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Caleffi PRV question

ChrisJ
ChrisJ Member Posts: 11,549
edited April 3 in THE MAIN WALL
So I've never had one of these before recently and I think I grasp how they work for the most part.

But I recently had an issue that surprised me and I'm hoping it was a fluke. 

Im using a Caleffi 535H series prv and recently ended up with some dirt / sand running through it and when I pulled it apart it had 2 chunks of sand stuck in the seat as well as sand in the screen.

I carefully cleaned it all out at the kitchen table over a bowl using bottled water and once I was sure it was clean took it back down and assembled it.

It worked much better but still continued to slowly creep up.  My set pressure is 65 psi and the incoming pressure is 88-90.  It would creep up to the incoming pressure over 15-20 minutes.

I gave up and installed a new one which of course works fine and even more surprising the preset scale on this one is correct where my previous one always needed to be set to 75-80 psi for an actual 65 psi.

If this is typical what happens when you've got 150-200 psi coming in and they do some work on a water main?  



Single pipe quasi-vapor system. Typical operating pressure 0.14 - 0.43 oz. EcoSteam ES-20 Advanced Control for Residential Steam boilers. Rectorseal Steamaster water treatment

Comments

  • mattmia2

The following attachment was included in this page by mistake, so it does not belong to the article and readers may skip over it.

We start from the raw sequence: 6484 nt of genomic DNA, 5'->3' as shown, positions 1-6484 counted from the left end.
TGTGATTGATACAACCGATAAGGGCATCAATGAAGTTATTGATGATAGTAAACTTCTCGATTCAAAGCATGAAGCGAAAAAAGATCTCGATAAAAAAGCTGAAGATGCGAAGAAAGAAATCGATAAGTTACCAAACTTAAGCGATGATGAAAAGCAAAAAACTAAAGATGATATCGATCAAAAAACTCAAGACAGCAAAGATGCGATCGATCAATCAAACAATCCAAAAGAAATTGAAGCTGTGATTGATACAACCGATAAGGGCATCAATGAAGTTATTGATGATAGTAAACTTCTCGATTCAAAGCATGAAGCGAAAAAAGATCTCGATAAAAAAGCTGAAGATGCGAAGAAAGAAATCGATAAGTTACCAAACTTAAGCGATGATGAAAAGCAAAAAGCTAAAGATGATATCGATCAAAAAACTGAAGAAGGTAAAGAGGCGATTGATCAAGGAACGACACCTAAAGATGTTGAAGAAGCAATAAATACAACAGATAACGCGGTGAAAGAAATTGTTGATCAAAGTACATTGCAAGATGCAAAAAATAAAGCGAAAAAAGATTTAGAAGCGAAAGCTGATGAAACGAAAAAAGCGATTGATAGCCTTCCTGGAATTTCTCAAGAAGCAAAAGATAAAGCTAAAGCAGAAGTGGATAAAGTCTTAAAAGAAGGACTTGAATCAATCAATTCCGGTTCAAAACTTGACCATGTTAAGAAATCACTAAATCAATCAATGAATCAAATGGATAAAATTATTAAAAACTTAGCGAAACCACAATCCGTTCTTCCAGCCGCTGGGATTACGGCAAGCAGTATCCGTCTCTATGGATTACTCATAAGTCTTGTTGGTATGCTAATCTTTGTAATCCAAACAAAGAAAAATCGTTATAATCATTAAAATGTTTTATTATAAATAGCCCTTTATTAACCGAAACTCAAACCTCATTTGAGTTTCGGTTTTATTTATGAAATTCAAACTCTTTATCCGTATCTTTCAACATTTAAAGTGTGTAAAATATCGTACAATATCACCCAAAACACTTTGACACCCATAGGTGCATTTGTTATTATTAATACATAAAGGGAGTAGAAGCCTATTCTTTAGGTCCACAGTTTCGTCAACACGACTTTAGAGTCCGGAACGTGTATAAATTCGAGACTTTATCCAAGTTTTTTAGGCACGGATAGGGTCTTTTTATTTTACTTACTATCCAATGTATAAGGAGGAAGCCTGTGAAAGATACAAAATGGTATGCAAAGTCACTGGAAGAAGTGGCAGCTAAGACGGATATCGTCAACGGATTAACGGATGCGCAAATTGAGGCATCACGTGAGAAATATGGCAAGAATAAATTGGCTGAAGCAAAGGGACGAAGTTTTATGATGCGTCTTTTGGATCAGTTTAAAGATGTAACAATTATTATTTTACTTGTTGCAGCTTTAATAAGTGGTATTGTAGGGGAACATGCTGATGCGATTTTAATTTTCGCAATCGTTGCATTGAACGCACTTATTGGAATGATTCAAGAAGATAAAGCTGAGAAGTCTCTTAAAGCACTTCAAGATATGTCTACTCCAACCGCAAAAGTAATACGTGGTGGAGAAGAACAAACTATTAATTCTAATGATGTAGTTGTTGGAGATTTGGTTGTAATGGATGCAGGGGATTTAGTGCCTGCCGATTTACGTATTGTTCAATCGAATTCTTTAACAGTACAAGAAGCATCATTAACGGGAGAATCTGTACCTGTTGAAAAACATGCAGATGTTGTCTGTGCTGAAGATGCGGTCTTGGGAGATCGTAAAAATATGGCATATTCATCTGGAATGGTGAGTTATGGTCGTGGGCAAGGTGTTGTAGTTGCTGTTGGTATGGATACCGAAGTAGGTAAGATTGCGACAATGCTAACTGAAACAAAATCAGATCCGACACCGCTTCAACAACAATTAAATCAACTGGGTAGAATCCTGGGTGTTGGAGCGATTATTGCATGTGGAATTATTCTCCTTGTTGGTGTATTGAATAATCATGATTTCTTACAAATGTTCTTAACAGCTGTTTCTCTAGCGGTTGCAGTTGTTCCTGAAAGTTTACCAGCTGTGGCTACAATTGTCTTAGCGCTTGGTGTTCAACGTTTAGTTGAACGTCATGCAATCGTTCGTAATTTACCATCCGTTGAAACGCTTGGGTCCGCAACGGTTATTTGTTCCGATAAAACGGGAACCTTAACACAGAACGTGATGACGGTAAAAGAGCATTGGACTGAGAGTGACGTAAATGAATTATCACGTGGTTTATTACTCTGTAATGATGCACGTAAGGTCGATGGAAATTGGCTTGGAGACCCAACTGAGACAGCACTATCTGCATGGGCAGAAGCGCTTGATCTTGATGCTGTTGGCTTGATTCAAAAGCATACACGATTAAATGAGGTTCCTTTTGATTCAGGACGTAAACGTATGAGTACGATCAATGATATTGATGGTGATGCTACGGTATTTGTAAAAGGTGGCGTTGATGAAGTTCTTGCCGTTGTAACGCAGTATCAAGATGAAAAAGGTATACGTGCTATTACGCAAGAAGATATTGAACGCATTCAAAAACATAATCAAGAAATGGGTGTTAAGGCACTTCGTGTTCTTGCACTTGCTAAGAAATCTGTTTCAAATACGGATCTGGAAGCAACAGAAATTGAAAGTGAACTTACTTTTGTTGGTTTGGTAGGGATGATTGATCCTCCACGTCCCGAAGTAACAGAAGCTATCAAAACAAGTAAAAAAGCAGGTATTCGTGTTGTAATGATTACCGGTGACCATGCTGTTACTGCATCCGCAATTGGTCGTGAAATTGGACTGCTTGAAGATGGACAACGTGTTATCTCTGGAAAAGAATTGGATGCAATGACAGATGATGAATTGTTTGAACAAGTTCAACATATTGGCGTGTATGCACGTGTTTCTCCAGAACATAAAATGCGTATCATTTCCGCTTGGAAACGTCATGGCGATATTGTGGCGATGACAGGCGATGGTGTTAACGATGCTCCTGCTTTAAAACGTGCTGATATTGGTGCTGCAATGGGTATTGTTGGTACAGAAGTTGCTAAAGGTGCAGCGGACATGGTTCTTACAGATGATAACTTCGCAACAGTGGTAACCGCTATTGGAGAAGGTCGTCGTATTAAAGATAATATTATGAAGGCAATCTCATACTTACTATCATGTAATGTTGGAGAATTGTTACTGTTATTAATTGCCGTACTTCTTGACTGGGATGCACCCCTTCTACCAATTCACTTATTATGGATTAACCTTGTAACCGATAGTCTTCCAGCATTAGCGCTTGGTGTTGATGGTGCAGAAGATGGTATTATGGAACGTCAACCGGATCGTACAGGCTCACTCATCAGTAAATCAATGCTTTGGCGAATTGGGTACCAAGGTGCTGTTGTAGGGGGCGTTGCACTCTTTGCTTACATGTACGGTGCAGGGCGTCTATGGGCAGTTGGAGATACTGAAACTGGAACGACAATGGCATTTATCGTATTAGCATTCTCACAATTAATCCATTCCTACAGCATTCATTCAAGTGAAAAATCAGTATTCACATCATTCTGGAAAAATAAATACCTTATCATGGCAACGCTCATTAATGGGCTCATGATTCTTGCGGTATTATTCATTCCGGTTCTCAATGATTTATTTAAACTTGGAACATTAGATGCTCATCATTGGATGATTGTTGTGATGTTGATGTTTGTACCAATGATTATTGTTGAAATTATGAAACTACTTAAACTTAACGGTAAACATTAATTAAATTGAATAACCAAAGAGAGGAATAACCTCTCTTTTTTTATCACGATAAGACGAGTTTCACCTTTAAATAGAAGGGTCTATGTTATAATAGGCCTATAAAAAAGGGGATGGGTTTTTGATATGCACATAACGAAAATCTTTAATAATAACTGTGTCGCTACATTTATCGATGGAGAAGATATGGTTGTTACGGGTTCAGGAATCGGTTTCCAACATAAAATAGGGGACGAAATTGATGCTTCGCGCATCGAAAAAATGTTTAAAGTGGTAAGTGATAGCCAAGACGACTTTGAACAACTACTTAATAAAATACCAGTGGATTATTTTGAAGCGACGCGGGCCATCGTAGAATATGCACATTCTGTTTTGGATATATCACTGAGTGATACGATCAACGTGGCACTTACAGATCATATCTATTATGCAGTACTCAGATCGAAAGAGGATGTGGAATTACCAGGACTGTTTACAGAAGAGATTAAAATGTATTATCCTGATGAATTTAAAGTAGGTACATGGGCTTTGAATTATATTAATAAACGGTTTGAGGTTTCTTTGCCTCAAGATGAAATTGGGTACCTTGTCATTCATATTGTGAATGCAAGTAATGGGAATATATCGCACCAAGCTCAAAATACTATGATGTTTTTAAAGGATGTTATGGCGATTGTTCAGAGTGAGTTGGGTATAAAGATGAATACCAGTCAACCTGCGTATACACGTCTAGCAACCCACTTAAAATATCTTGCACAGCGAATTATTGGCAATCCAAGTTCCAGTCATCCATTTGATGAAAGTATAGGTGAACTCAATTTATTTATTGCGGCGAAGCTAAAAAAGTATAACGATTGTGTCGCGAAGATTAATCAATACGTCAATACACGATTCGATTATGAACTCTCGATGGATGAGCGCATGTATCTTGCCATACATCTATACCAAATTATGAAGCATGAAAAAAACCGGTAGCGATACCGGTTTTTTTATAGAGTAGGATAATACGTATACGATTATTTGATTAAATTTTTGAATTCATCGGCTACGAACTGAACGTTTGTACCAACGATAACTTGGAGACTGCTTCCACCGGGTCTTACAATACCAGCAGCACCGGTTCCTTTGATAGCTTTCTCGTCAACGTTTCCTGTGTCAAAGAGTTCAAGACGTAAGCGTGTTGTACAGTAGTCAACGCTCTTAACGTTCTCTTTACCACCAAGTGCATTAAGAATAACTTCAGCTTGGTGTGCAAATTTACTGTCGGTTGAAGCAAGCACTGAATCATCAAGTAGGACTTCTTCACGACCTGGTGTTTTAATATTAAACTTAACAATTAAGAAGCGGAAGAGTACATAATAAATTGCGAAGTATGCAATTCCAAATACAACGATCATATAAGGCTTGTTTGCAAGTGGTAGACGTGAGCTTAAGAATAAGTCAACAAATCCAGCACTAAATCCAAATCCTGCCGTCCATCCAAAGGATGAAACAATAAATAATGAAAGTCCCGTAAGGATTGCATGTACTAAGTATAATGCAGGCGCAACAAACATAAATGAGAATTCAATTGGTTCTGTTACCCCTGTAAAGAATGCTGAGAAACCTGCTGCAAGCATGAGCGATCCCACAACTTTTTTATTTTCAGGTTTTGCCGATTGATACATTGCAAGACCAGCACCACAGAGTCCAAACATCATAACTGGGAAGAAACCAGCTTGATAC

mattmia2 Member Posts: 2,869
    you should have tagged @hot_rod on this. maybe there is a rebuild kit for it?
  • ChrisJ
    ChrisJ Member Posts: 11,549
    mattmia2 said:
    you should have tagged @hot_rod on this. maybe there is a rebuild kit for it?
    There's just a cartridge that I found but no one had it in stock.  If some sand and grit can cause permanent damage that fast I might order one to keep on hand.

    Im trying to install a strainer before it but having issues finding something fine enough.  They're all 20 mesh which seems useless.
    Single pipe quasi-vapor system. Typical operating pressure 0.14 - 0.43 oz. EcoSteam ES-20 Advanced Control for Residential Steam boilers. Rectorseal Steamaster water treatment
  • Jamie Hall
    Jamie Hall Member Posts: 15,742
    If there is enough sand and grit in your incoming water, there is enough to damage the pumps and other valves in your system -- not to mention bits of your domestic water system.

    i would consider not a strainer, but a proper filter on your water supply. Yes, you'll have to change it from time to time -- but it will save a lot of grief.

    And may I ask if this is a city supply, or a well?
    Br. Jamie, osb
    Building superintendent/caretaker, 7200 sq. ft. historic house museum with dependencies in New England
  • ChrisJ
    ChrisJ Member Posts: 11,549
    If there is enough sand and grit in your incoming water, there is enough to damage the pumps and other valves in your system -- not to mention bits of your domestic water system. i would consider not a strainer, but a proper filter on your water supply. Yes, you'll have to change it from time to time -- but it will save a lot of grief. And may I ask if this is a city supply, or a well?

    Why would I have a PRV on a private well?  :)

    This was due to work so it's not normal.